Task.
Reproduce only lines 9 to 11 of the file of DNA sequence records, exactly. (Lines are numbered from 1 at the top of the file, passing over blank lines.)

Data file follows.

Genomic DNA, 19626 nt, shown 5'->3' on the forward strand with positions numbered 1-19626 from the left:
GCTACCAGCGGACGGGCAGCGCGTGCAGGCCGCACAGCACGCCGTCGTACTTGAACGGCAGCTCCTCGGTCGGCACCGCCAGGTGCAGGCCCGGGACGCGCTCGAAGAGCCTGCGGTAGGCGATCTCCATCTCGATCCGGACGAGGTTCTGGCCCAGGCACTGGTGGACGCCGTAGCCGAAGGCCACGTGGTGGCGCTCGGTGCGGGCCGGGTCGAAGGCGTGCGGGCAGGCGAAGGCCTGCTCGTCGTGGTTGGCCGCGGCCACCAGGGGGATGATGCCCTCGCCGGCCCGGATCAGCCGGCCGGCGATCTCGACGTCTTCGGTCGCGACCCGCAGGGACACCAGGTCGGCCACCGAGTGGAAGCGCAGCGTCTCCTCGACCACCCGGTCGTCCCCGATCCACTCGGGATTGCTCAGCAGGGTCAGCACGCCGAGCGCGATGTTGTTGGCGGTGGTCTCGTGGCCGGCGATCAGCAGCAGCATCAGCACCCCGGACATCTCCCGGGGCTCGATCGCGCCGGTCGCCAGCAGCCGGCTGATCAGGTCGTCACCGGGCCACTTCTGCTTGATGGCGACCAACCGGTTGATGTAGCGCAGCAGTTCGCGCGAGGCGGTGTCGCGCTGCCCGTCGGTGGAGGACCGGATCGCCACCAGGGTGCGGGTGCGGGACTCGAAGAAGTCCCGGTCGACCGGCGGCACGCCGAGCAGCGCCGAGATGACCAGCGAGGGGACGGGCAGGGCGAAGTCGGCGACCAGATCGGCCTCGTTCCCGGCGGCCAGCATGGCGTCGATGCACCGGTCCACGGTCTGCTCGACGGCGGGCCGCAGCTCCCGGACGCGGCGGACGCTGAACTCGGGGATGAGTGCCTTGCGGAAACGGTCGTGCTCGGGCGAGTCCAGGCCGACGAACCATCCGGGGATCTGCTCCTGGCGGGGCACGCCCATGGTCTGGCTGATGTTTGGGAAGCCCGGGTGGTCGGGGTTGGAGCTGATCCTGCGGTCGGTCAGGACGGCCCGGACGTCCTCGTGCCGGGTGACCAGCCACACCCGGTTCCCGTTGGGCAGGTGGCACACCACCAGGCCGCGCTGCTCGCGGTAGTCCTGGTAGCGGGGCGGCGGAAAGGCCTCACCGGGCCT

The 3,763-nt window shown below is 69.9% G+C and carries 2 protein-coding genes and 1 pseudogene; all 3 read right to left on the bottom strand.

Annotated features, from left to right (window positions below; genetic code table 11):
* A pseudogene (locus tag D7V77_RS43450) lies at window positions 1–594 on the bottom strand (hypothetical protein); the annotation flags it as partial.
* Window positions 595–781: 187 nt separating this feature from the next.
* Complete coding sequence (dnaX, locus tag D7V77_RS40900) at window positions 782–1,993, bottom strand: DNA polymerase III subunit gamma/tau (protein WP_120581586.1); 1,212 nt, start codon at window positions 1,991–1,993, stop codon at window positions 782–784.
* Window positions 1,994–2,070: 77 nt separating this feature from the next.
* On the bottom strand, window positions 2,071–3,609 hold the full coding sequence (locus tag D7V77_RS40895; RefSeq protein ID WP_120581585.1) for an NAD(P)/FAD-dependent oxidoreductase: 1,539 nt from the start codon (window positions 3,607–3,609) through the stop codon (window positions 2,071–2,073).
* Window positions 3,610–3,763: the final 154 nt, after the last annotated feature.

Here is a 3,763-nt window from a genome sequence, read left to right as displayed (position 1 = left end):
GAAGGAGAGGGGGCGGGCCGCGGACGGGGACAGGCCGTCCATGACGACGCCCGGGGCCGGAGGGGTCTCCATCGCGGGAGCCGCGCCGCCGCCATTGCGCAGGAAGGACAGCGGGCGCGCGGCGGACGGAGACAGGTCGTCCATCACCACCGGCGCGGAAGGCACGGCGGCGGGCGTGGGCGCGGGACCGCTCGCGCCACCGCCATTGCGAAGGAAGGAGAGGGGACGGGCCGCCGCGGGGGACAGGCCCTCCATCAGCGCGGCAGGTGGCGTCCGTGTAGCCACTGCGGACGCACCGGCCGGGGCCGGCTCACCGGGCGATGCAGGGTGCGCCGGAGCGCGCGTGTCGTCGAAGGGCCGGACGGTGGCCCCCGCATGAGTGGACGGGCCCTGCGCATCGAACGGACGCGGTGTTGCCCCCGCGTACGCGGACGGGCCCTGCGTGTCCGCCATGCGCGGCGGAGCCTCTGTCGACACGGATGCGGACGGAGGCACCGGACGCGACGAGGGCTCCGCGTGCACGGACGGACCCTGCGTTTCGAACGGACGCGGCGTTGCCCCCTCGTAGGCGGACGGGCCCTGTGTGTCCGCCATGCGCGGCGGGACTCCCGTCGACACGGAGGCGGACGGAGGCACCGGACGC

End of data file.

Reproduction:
* On the bottom strand, window positions 2,071–3,609 hold the full coding sequence (locus tag D7V77_RS40895; RefSeq protein ID WP_120581585.1) for an NAD(P)/FAD-dependent oxidoreductase: 1,539 nt from the start codon (window positions 3,607–3,609) through the stop codon (window positions 2,071–2,073).
* Window positions 3,610–3,763: the final 154 nt, after the last annotated feature.

Here is a 3,763-nt window from a genome sequence, read left to right as displayed (position 1 = left end):